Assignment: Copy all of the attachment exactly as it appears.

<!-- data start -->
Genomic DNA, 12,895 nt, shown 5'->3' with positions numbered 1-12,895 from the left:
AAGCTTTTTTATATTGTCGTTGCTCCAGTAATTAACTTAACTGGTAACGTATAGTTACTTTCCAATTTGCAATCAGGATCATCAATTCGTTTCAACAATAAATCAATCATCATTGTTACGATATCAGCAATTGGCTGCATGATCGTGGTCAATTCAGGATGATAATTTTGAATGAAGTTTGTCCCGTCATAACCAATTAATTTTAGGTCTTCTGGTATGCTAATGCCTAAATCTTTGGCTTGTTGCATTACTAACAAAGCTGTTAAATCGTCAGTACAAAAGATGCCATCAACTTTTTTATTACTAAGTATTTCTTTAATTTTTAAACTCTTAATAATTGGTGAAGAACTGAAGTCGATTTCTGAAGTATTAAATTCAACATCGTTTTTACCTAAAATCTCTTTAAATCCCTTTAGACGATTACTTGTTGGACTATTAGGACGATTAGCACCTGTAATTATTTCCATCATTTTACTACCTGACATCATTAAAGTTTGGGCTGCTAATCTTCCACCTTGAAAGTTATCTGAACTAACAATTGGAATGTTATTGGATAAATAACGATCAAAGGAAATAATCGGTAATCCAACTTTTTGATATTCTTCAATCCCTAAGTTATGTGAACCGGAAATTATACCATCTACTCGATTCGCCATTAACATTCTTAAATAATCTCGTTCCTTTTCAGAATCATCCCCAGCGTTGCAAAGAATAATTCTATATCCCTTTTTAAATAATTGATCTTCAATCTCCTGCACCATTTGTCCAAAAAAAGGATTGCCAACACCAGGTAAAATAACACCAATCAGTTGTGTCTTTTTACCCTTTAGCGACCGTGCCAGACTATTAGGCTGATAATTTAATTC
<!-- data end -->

Genomic DNA, 12,895 nt, shown 5'->3' with positions numbered 1-12,895 from the left:
AAGCTTTTTTATATTGTCGTTGCTCCAGTAATTAACTTAACTGGTAACGTATAGTTACTTTCCAATTTGCAATCAGGATCATCAATTCGTTTCAACAATAAATCAATCATCATTGTTACGATATCAGCAATTGGCTGCATGATCGTGGTCAATTCAGGATGATAATTTTGAATGAAGTTTGTCCCGTCATAACCAATTAATTTTAGGTCTTCTGGTATGCTAATGCCTAAATCTTTGGCTTGTTGCATTACTAACAAAGCTGTTAAATCGTCAGTACAAAAGATGCCATCAACTTTTTTATTACTAAGTATTTCTTTAATTTTTAAACTCTTAATAATTGGTGAAGAACTGAAGTCGATTTCTGAAGTATTAAATTCAACATCGTTTTTACCTAAAATCTCTTTAAATCCCTTTAGACGATTACTTGTTGGACTATTAGGACGATTAGCACCTGTAATTATTTCCATCATTTTACTACCTGACATCATTAAAGTTTGGGCTGCTAATCTTCCACCTTGAAAGTTATCTGAACTAACAATTGGAATGTTATTGGATAAATAACGATCAAAGGAAATAATCGGTAATCCAACTTTTTGATATTCTTCAATCCCTAAGTTATGTGAACCGGAAATTATACCATCTACTCGATTCGCCATTAACATTCTTAAATAATCTCGTTCCTTTTCAGAATCATCCCCAGCGTTGCAAAGAATAATTCTATATCCCTTTTTAAATAATTGATCTTCAATCTCCTGCACCATTTGTCCAAAAAAAGGATTGCCAACACCAGGTAAAATAACACCAATCAGTTGTGTCTTTTTACCCTTTAGCGACCGTGCCAGACTATTAGGCTGATAATTTAATTC